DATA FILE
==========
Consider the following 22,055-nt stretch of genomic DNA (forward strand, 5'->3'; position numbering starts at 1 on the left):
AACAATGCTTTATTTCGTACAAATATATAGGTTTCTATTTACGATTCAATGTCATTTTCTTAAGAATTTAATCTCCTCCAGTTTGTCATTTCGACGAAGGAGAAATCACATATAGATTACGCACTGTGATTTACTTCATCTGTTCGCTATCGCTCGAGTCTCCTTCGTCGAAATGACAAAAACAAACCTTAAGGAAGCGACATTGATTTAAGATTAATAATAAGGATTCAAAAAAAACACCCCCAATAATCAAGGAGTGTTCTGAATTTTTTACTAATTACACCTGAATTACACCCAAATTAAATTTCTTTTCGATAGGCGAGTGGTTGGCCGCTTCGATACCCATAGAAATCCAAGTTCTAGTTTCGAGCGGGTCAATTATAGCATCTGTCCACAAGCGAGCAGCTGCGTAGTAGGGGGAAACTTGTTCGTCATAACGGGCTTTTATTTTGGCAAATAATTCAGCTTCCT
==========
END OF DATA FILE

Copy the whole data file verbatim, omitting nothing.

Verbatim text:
Consider the following 22,055-nt stretch of genomic DNA (forward strand, 5'->3'; position numbering starts at 1 on the left):
AACAATGCTTTATTTCGTACAAATATATAGGTTTCTATTTACGATTCAATGTCATTTTCTTAAGAATTTAATCTCCTCCAGTTTGTCATTTCGACGAAGGAGAAATCACATATAGATTACGCACTGTGATTTACTTCATCTGTTCGCTATCGCTCGAGTCTCCTTCGTCGAAATGACAAAAACAAACCTTAAGGAAGCGACATTGATTTAAGATTAATAATAAGGATTCAAAAAAAACACCCCCAATAATCAAGGAGTGTTCTGAATTTTTTACTAATTACACCTGAATTACACCCAAATTAAATTTCTTTTCGATAGGCGAGTGGTTGGCCGCTTCGATACCCATAGAAATCCAAGTTCTAGTTTCGAGCGGGTCAATTATAGCATCTGTCCACAAGCGAGCAGCTGCGTAGTAGGGGGAAACTTGTTCGTCATAACGGGCTTTTATTTTGGCAAATAATTCAGCTTCCT